Super Value cuts Sunday hours on 25% sales drop

• Roberts: ‘Drastic change in shopping habits’

• Former top day off 50% if no ‘double stamps’

• Estimates ‘one-third of people having it tough’


Rupert Roberts


Tribune Business Editor


Super Value has slashed Sunday shopping hours after sales “dropped off 25 percent”, its principal revealed yesterday, adding: “They aren’t coming to show off their church hats any more.”

Rupert Roberts told Tribune Business that the chain, and its Quality Supermarket affiliate, have adjusted store hours in response to “drastic changes in consumer shopping habits” due to COVID-19 and associated restrictions.

Disclosing that Sunday, which was the last day to enjoy an easing of pandemic-related measures, had previously been Super Value’s busiest sales day prior to the global health crisis, Mr Roberts said he believed business would be down 50 percent were it not for the company’s “double stamps” promotion.

Disclosing that payroll would exceed sales revenue if Super Value/Quality’s 13 stores retained their pre-COVID-19 Sunday hours, he added that early closures have been staggered according to consumer demand for the past three to four weeks.

While “inner-city” stores are closing at between 1-2pm on Sundays, Super Value’s Winton store in eastern New Providence is now shutting at 3pm and Golden Gates at 5pm, although Cable Beach is remaining open to 8pm. Super Value and Quality’s outlets typically closed pre-COVID at times such as 3pm and 7pm.

But, striking a more optimistic note, Mr Roberts yesterday said predictions that sales would have fallen off by 20-25 percent at this stage of the pandemic have yet to materialise. While sales were flat in the week leading up to the weekend’s Super Bowl, he added that they had since recovered to be ahead by 6 percent this week.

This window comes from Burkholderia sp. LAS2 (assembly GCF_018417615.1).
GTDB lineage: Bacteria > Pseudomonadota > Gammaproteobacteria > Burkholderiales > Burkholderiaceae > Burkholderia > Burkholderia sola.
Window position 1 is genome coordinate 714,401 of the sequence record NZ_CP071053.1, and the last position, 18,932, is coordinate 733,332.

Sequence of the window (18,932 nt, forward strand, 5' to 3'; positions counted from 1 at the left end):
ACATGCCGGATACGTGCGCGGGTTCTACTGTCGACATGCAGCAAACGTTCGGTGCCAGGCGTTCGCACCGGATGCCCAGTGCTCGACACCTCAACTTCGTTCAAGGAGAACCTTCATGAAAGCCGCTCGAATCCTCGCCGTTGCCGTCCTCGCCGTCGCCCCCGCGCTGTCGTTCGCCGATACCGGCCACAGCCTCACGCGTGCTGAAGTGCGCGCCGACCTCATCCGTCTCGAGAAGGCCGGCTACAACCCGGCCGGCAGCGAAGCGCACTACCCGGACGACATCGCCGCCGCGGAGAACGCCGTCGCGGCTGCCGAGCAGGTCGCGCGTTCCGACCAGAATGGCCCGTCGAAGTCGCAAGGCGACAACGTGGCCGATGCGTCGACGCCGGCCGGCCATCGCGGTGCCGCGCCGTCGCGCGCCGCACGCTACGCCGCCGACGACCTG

The Super Value chief said consumer demand for healthier foods had also altered his sales mix, with sales of fruit and vegetable perishables and groceries now accounting for 57 percent of purchases compared to 40 percent pre-pandemic. Groceries, on the other hand, had dropped from a 60 percent majority to become the new majority.

The supermarket chain is also preparing to take a gross margin hit in a bid to offload excess inventory acquired at the pandemic’s height, with Mr Roberts estimating that average consumer per spend per transaction has suffered due to COVID-19’s impact on jobs and incomes. “There’s 30 percent more cars in the parking lot but not a penny more in sales,” he said of his Golden Gates store.

“What we have found since things have changed, and they don’t go to church to show off their pretty hats and don’t come to the supermarkets to show them off, is that Sunday business has dropped off by 25 percent,” Mr Roberts told Tribune Business.